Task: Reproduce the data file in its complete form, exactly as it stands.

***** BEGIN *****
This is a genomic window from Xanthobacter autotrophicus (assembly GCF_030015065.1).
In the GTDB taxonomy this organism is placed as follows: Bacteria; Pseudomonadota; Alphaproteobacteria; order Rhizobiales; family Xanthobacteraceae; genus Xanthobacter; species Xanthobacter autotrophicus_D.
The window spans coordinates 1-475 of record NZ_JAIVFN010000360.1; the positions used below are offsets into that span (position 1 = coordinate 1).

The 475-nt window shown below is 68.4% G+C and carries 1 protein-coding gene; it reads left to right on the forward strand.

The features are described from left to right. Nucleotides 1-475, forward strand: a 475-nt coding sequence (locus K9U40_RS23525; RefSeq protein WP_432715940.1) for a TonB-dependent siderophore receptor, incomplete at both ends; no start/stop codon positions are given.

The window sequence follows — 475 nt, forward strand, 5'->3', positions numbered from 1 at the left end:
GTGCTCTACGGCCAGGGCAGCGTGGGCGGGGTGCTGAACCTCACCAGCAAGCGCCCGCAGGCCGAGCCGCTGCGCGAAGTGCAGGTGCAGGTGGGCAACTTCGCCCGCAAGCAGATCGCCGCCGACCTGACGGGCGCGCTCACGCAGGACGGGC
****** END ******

This is a genomic window from Xanthobacter autotrophicus (assembly GCF_030015065.1).
In the GTDB taxonomy this organism is placed as follows: Bacteria; Pseudomonadota; Alphaproteobacteria; order Rhizobiales; family Xanthobacteraceae; genus Xanthobacter; species Xanthobacter autotrophicus_D.
The window spans coordinates 1-475 of record NZ_JAIVFN010000360.1; the positions used below are offsets into that span (position 1 = coordinate 1).

The 475-nt window shown below is 68.4% G+C and carries 1 protein-coding gene; it reads left to right on the forward strand.

The features are described from left to right. Nucleotides 1-475, forward strand: a 475-nt coding sequence (locus K9U40_RS23525; RefSeq protein WP_432715940.1) for a TonB-dependent siderophore receptor, incomplete at both ends; no start/stop codon positions are given.

The window sequence follows — 475 nt, forward strand, 5'->3', positions numbered from 1 at the left end:
GTGCTCTACGGCCAGGGCAGCGTGGGCGGGGTGCTGAACCTCACCAGCAAGCGCCCGCAGGCCGAGCCGCTGCGCGAAGTGCAGGTGCAGGTGGGCAACTTCGCCCGCAAGCAGATCGCCGCCGACCTGACGGGCGCGCTCACGCAGGACGGGC